authorized_keys file format, you'll see a lot of options you can add to the public key line, which restrict the incoming user in various ways. In particular, note the
command= option, which means "regardless of what the incoming user is asking to do, forcibly run this command instead".
Also note that when there are many public keys (i.e., lines) in the
authorized_keys file, each line can have a different set of options and
command= option, the ssh daemon will simply give you a shell, which is not what we want for our gitolite keys (although we may well have other keys which we use to get a shell).
This is the backbone of what makes gitolite work; please make sure you understand this.
These are two different questions you ought to be having by now:
The answer to the first question is the
command= we talked about before. If you look in the
authorized_keys file, you'll see entries like this (I chopped off the ends of course; they're pretty long lines):
command="[path]/gitolite-shell sitaram",[more options] ssh-rsa AAAAB3NzaC1yc2EAAAABIwAAAQEA18S2t... command="[path]/gitolite-shell usertwo",[more options] ssh-rsa AAAAB3NzaC1yc2EAAAABIwAAAQEArXtCT...
First, it finds out which of the public keys in this file match the incoming login. That's crypto stuff, and I won't go into it. Once the match has been found, it will run the command given on that line; e.g., if I logged in, it would run
[path]/gitolite-shell sitaram. So the first thing to note is that such users do not get "shell access", which is good!
Before running the command, however, sshd sets up an environment variable called
SSH_ORIGINAL_COMMAND which contains the actual git command that your workstation sent out. This is the command that would have run if you did not have the
command= part in the authorised keys file.
gitolite-shell gets control, it looks at the first argument ("sitaram", "usertwo", etc) to determine who you are. It then looks at the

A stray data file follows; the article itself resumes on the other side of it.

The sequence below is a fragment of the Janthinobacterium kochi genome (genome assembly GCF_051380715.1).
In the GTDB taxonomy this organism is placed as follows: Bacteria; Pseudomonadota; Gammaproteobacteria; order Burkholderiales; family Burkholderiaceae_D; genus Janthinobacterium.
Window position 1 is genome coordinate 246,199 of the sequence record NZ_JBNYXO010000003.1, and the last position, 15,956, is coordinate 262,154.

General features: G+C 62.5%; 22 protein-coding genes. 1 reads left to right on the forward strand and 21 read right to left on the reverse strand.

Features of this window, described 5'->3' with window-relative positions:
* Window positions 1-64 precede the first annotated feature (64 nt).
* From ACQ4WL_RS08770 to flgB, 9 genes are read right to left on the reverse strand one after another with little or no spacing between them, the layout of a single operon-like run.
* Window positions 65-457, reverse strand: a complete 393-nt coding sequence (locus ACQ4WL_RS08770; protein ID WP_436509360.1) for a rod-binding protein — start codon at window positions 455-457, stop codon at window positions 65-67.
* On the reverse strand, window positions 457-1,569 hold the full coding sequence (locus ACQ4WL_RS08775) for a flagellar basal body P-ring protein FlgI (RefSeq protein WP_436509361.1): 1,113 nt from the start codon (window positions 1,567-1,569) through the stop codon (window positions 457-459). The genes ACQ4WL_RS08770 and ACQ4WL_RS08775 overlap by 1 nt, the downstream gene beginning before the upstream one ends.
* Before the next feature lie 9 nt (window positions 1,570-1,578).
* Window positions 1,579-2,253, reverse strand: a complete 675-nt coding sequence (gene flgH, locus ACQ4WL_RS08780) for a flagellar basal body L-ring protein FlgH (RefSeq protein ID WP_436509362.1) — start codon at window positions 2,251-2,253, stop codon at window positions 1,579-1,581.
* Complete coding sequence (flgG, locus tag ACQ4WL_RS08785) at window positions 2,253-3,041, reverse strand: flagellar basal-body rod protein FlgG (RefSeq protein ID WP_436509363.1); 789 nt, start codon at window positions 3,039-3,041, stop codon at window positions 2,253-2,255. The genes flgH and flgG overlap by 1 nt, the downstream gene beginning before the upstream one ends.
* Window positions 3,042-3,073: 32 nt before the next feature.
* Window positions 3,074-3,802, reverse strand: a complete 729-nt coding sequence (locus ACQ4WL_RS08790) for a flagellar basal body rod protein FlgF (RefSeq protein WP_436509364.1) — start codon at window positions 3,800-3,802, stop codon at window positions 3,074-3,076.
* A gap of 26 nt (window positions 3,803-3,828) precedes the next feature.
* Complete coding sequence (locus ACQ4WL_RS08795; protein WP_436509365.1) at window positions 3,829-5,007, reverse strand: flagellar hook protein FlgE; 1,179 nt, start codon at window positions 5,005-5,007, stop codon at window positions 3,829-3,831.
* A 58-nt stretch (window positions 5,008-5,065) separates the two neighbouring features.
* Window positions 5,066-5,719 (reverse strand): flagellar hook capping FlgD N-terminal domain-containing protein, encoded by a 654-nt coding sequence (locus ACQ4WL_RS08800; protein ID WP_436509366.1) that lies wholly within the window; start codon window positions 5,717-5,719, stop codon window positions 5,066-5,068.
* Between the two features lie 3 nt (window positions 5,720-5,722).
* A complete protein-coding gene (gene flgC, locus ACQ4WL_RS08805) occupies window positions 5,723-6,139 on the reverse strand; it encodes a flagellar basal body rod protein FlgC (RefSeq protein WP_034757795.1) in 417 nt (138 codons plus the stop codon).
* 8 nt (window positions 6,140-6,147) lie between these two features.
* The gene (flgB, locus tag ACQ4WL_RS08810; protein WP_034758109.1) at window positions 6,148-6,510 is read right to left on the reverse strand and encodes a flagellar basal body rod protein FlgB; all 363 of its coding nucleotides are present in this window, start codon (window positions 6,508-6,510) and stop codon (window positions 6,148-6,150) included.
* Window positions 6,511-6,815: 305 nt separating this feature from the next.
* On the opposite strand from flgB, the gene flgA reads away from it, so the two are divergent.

SSH_ORIGINAL_COMMAND variable to find out which repository you want to access, and whether you're reading or writing.
Now that it has a user, repository, and access requested (read/write), gitolite looks at its config file, and either allows or rejects the request.
But this cannot differentiate between different branches within a repo; that has to be done separately.
[If you look inside the git source tree, there's a file among the "howto"s in there called
update-hook-example.txt, which was the inspiration for this part of gitolite.]
Git allows you to specify many "hooks", which get control as various events happen -- see
git help hooks for details. One of those hooks is the
update hook, which, if it is present, is invoked just before a branch or a tag is about to be updated. The hook is passed the name of the branch or tag, the old SHA1 value, and the new SHA1 value, as arguments. Hooks that are called before an action happens are allowed to prevent that action from happening by returning an error code.
When gitolite is told to create a new repository (by the admin), it installs a special update hook. This hook takes all the information presented, looks at the config file, and decides to allow or reject the update.
And that's basically it.